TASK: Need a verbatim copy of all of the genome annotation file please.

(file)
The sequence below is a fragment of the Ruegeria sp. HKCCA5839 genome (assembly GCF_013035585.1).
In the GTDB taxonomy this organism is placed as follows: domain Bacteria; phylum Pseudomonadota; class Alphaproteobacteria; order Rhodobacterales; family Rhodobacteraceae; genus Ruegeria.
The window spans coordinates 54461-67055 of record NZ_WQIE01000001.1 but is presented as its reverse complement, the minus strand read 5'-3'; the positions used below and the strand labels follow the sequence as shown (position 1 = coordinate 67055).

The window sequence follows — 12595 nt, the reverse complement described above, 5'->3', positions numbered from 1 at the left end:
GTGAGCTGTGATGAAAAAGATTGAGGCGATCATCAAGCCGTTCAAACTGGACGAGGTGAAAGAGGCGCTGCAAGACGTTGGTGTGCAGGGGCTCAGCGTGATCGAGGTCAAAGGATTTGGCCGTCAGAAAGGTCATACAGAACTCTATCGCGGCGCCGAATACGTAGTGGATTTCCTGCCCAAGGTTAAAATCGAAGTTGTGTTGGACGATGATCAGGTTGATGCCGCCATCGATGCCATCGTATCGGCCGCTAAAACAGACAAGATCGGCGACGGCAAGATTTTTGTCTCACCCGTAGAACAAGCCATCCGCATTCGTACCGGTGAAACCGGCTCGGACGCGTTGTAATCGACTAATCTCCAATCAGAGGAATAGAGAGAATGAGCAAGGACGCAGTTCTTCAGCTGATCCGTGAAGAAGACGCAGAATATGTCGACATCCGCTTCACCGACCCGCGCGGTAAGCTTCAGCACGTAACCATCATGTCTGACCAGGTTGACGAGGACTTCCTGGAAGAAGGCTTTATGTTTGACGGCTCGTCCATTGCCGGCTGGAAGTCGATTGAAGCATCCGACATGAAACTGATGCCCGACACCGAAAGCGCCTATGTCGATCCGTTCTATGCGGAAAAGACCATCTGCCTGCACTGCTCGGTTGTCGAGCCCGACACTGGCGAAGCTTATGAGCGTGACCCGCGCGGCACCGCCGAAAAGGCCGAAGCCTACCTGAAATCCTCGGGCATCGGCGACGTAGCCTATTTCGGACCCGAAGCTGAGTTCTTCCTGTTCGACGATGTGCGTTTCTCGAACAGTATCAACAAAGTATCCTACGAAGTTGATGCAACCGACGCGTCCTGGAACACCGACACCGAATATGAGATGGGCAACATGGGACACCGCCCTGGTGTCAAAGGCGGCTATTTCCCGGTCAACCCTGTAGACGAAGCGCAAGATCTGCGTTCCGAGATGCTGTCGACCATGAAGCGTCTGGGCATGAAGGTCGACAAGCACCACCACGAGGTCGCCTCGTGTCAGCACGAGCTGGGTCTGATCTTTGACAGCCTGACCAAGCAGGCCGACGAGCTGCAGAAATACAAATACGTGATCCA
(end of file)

The sequence below is a fragment of the Ruegeria sp. HKCCA5839 genome (assembly GCF_013035585.1).
In the GTDB taxonomy this organism is placed as follows: domain Bacteria; phylum Pseudomonadota; class Alphaproteobacteria; order Rhodobacterales; family Rhodobacteraceae; genus Ruegeria.
The window spans coordinates 54461-67055 of record NZ_WQIE01000001.1 but is presented as its reverse complement, the minus strand read 5'-3'; the positions used below and the strand labels follow the sequence as shown (position 1 = coordinate 67055).

The window sequence follows — 12595 nt, the reverse complement described above, 5'->3', positions numbered from 1 at the left end:
GTGAGCTGTGATGAAAAAGATTGAGGCGATCATCAAGCCGTTCAAACTGGACGAGGTGAAAGAGGCGCTGCAAGACGTTGGTGTGCAGGGGCTCAGCGTGATCGAGGTCAAAGGATTTGGCCGTCAGAAAGGTCATACAGAACTCTATCGCGGCGCCGAATACGTAGTGGATTTCCTGCCCAAGGTTAAAATCGAAGTTGTGTTGGACGATGATCAGGTTGATGCCGCCATCGATGCCATCGTATCGGCCGCTAAAACAGACAAGATCGGCGACGGCAAGATTTTTGTCTCACCCGTAGAACAAGCCATCCGCATTCGTACCGGTGAAACCGGCTCGGACGCGTTGTAATCGACTAATCTCCAATCAGAGGAATAGAGAGAATGAGCAAGGACGCAGTTCTTCAGCTGATCCGTGAAGAAGACGCAGAATATGTCGACATCCGCTTCACCGACCCGCGCGGTAAGCTTCAGCACGTAACCATCATGTCTGACCAGGTTGACGAGGACTTCCTGGAAGAAGGCTTTATGTTTGACGGCTCGTCCATTGCCGGCTGGAAGTCGATTGAAGCATCCGACATGAAACTGATGCCCGACACCGAAAGCGCCTATGTCGATCCGTTCTATGCGGAAAAGACCATCTGCCTGCACTGCTCGGTTGTCGAGCCCGACACTGGCGAAGCTTATGAGCGTGACCCGCGCGGCACCGCCGAAAAGGCCGAAGCCTACCTGAAATCCTCGGGCATCGGCGACGTAGCCTATTTCGGACCCGAAGCTGAGTTCTTCCTGTTCGACGATGTGCGTTTCTCGAACAGTATCAACAAAGTATCCTACGAAGTTGATGCAACCGACGCGTCCTGGAACACCGACACCGAATATGAGATGGGCAACATGGGACACCGCCCTGGTGTCAAAGGCGGCTATTTCCCGGTCAACCCTGTAGACGAAGCGCAAGATCTGCGTTCCGAGATGCTGTCGACCATGAAGCGTCTGGGCATGAAGGTCGACAAGCACCACCACGAGGTCGCCTCGTGTCAGCACGAGCTGGGTCTGATCTTTGACAGCCTGACCAAGCAGGCCGACGAGCTGCAGAAATACAAATACGTGATCCA